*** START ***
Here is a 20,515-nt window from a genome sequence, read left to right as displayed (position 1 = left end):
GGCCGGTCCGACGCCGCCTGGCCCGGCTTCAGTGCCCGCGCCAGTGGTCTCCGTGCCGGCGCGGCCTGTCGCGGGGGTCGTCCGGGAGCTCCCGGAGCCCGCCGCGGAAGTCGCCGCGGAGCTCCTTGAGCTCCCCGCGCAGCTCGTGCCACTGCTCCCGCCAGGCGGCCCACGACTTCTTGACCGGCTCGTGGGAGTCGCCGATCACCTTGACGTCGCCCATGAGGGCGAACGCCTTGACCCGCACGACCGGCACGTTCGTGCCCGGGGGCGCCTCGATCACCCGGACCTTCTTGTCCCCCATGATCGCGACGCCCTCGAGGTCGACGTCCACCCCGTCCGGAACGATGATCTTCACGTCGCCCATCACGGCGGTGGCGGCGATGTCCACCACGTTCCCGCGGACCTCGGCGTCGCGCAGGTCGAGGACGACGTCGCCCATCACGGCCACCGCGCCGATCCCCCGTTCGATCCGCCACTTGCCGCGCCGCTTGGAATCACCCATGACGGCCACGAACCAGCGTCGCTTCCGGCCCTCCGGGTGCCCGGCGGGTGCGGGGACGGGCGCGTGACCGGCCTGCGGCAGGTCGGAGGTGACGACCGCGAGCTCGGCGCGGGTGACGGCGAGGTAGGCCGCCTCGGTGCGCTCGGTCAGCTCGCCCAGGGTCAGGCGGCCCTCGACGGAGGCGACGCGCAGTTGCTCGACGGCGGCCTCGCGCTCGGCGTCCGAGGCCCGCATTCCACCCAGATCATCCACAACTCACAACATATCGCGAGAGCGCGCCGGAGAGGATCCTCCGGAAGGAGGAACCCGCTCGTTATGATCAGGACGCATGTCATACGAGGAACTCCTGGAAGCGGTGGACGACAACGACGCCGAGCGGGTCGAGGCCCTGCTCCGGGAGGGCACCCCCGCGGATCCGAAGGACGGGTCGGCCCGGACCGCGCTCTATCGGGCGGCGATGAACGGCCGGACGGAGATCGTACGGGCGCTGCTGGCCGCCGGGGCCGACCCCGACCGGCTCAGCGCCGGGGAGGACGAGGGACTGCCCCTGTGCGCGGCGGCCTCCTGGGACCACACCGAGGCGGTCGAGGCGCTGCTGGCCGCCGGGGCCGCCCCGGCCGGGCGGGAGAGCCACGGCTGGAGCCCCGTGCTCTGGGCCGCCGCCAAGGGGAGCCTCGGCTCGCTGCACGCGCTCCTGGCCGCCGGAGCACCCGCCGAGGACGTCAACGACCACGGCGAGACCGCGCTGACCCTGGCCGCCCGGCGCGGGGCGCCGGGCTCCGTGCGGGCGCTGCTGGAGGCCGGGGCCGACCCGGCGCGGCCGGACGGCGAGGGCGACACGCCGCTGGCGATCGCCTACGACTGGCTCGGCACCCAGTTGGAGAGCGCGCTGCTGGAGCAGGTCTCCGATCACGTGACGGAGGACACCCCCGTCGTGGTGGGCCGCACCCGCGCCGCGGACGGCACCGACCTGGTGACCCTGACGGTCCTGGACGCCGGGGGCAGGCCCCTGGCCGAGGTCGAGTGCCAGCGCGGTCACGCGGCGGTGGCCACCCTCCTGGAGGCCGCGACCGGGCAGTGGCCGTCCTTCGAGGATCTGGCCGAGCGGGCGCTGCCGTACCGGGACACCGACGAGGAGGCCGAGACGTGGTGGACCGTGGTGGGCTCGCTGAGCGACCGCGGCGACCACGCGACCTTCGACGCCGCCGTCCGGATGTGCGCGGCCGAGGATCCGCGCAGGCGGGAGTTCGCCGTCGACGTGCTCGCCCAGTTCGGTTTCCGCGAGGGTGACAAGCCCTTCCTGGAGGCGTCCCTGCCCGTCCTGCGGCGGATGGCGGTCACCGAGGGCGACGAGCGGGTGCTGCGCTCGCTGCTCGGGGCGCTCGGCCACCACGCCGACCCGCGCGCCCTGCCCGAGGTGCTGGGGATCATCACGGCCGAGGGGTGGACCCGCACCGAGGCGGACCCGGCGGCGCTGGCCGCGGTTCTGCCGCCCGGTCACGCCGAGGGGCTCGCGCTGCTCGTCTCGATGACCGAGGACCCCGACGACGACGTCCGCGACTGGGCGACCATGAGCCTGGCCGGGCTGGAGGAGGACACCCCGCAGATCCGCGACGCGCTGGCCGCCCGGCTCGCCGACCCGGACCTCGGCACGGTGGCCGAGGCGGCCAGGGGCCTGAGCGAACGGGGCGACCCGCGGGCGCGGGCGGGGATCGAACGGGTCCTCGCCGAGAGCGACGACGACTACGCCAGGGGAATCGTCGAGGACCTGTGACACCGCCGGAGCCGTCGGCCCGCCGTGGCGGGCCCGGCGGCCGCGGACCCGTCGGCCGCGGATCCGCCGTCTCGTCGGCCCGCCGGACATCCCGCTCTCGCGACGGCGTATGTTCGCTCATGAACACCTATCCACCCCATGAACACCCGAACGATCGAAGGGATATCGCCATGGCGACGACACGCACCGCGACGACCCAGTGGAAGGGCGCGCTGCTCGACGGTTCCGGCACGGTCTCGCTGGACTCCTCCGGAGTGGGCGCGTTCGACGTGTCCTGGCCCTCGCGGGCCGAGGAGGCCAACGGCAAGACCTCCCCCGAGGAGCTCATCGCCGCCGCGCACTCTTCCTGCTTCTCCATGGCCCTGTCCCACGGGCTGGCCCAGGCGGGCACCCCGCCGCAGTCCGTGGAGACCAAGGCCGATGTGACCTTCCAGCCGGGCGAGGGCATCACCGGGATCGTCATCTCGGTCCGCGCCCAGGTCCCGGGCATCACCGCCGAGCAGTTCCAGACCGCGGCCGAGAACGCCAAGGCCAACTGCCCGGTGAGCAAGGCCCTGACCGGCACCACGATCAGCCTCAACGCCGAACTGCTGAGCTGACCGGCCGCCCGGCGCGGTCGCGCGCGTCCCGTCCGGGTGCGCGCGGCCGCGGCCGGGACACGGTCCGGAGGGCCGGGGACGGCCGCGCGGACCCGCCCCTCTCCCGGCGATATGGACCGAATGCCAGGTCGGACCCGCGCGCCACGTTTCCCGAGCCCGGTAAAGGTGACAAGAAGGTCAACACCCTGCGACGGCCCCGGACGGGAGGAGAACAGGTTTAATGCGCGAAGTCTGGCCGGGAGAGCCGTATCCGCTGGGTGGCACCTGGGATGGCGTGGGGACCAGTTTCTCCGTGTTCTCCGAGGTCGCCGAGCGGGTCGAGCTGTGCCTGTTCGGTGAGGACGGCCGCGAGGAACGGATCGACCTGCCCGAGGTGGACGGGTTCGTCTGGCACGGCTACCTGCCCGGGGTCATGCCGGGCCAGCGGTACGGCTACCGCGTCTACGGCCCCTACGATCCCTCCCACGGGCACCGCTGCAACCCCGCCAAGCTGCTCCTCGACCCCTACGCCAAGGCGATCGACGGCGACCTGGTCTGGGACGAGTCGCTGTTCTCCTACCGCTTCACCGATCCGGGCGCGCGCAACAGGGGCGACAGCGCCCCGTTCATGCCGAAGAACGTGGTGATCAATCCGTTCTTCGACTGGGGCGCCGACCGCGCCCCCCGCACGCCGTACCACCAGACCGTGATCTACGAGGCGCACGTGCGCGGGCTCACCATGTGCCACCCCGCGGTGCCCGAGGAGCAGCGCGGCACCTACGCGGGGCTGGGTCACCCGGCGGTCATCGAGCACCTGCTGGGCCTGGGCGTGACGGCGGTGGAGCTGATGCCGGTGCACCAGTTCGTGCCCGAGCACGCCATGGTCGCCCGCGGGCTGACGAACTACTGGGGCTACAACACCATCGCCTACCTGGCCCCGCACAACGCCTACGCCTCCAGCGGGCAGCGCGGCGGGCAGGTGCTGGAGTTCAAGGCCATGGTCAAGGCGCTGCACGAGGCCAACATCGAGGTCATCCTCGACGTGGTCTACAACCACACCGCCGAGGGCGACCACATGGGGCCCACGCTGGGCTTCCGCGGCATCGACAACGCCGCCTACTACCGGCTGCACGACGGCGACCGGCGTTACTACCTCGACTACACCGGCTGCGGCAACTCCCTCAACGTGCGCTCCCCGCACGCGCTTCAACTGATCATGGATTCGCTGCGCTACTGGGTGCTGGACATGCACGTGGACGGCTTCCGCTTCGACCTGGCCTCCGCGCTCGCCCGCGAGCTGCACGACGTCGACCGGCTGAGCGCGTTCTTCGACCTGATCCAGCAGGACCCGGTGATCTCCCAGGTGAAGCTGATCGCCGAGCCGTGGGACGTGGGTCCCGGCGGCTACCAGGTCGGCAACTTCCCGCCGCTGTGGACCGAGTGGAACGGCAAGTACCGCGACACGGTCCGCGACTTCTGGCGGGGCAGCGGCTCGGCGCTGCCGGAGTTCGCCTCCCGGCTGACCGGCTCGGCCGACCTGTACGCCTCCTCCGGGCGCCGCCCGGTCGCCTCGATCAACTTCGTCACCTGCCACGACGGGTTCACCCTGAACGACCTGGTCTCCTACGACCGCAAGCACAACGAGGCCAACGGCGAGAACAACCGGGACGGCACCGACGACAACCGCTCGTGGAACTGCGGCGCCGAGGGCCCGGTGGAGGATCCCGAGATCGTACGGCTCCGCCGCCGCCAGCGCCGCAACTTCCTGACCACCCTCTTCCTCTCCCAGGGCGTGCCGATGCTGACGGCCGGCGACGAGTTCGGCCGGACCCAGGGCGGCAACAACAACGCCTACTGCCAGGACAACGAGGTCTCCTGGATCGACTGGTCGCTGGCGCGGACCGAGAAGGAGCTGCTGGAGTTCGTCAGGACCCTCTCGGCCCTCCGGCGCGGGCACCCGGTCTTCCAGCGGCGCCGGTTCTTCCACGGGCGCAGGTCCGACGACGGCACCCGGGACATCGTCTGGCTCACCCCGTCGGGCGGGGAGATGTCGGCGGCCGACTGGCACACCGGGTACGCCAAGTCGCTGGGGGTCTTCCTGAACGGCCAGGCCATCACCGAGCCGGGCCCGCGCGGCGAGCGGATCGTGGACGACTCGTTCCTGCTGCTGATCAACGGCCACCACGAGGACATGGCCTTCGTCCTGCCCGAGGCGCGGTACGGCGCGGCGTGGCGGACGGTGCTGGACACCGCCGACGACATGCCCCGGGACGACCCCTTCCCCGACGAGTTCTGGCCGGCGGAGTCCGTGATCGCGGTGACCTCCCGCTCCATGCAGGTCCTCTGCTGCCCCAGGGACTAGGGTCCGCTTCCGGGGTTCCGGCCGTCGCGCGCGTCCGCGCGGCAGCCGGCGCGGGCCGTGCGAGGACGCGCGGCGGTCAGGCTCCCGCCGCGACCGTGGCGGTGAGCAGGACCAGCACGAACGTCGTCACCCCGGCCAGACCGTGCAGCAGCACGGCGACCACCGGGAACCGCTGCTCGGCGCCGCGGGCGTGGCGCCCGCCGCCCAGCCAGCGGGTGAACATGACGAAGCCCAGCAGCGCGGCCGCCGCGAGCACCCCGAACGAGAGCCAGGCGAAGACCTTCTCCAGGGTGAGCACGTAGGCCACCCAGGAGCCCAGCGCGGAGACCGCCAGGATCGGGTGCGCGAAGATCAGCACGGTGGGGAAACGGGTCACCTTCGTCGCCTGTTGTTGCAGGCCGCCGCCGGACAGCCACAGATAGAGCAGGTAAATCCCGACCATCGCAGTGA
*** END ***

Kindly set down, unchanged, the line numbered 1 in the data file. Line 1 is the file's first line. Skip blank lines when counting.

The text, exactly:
Here is a 20,515-nt window from a genome sequence, read left to right as displayed (position 1 = left end):